Starting a running program as an overweight person can be overwhelming and tough. Running is hard no doubts about that. In fact, the high impact nature of this sport can lead to a myriad of injuries and health problems. Therefore, doing it the right way is of utmost importance – especially if you want to be consistent and injury-free. The only way to lose the weight and keep it off for good is to aim for the long term while enjoying the whole process.
As a result, if you’re an overweight beginner runner, here are 3 guidelines to help you get the most out of your training program, while steering clear of injury and disappointment.
Walk First, Run Later
If you’re totally out-of-shape or haven’t run in a while, then running from the get go can prove difficult, even hazardous. Fortunately, you can always walk for weight loss. Walking is the best tool for building your stamina for the future workouts, without putting too much pressure on yourself, thus overtrain. Overtraining can be defined as trying to run too much too soon. So why overtrain if you can walk instead.
Therefore, make sure to start out by going for four or five 30-minute walks around your neighborhood. And as the training progresses, add running intervals into your walking and build your stamina gradually. Don’t do too much. Stay within your fitness level and in no-time you’ll be able to run that 5K distance without much huffing and puffing.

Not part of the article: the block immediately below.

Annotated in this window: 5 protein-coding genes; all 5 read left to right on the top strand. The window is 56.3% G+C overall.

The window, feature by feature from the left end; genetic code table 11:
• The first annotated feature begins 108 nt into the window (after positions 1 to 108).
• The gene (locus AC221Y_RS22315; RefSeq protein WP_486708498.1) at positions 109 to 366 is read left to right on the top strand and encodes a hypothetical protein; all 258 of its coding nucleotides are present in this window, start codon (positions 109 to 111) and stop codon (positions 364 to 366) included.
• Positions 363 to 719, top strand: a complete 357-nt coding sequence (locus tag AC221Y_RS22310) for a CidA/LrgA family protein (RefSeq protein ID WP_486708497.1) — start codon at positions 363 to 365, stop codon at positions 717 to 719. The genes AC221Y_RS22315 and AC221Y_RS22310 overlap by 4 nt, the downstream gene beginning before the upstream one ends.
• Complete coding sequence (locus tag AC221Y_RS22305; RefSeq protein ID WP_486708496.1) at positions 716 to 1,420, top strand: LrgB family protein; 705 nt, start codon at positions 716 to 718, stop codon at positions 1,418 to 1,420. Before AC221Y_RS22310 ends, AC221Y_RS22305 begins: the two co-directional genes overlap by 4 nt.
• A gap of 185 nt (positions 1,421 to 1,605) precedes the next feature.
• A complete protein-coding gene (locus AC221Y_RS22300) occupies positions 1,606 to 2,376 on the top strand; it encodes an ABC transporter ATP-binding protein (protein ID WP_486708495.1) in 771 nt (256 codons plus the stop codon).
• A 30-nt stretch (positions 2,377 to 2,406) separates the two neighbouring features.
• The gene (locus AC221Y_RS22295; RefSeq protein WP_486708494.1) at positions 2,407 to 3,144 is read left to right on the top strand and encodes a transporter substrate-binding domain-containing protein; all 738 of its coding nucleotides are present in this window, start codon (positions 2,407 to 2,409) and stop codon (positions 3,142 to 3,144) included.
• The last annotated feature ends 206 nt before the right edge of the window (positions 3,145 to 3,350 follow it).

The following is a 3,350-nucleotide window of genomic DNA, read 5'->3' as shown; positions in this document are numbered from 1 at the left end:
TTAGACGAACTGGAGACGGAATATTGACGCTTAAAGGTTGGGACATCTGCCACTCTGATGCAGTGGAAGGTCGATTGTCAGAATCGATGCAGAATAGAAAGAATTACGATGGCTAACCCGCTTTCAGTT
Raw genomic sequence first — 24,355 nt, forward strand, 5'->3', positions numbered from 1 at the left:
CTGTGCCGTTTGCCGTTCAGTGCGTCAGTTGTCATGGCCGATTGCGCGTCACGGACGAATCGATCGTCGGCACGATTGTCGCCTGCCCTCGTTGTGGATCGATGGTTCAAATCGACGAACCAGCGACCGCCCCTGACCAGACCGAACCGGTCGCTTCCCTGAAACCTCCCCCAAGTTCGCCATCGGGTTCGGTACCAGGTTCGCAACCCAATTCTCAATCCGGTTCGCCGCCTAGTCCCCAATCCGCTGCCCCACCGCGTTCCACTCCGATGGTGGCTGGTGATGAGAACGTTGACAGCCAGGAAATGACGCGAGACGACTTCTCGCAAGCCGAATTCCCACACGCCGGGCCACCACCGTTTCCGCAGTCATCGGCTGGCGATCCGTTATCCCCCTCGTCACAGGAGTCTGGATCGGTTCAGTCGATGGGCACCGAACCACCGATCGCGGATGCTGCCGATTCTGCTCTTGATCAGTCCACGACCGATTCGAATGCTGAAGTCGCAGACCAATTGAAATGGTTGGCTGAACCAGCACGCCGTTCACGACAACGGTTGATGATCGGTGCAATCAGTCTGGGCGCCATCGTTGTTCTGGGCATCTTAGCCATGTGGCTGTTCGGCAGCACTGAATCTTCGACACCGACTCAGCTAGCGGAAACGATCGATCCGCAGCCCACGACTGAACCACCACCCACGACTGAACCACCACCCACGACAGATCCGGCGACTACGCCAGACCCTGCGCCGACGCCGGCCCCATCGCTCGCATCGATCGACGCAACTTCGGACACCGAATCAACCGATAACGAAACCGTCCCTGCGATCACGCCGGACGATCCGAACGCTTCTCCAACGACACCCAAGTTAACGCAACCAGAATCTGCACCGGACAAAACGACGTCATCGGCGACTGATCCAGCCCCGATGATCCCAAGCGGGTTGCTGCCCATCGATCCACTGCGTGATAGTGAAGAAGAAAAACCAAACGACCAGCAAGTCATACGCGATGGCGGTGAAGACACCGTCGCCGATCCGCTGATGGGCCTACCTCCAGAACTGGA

Check your pulse
Making sure your body is handling the training load properly is mandatory. Most beginners overdo the exercise only to face burnout and setbacks afterwards. However, checking your pulse regularly can provide with leverage and help you spot the nightmare of overtraining before it gets any worse.
Therefore, make sure to check your pulse regularly – preferably in the early morning. For instance, if your pulse is higher – 6 to12 beats – than its normal rate, then the chances of overtraining are high. You need to pull back and take the day off and only resume the training when your heart rate is back to its normal level.
You can also spot progress with regular heart rate checkups. For instance, as you’re heart gets stronger, your normal beats per minutes will decrease. That’s a sign of good cardiovascular health.
Listen To Your Body
Of course, if you’re running (even for a short time) you’re bound to get tired and experience some degree of pain, both during the run and afterwards. However, what matters most is what you do with feedback your body is providing you with. See, your body is your best coach, it will tell you when (and where) you need to keep going or when to stop. Nevertheless, this is only possible if you’re willing to listen and adjust your approach accordingly.
Therefore, if you feel intense pain in your chest or legs, ease up on the running or stop immediately and walk off the discomfort. Most running injuries are overuse injuries and can be prevented by just taking ample recovery – especially if you’re willing to assess you pain and exercise within your fitness level.
The above the 3 guidelines can help you build the most injury-free and enjoyable running for weight loss program ever. Nonetheless, your speed of implementation will largely determine your results. So take action now!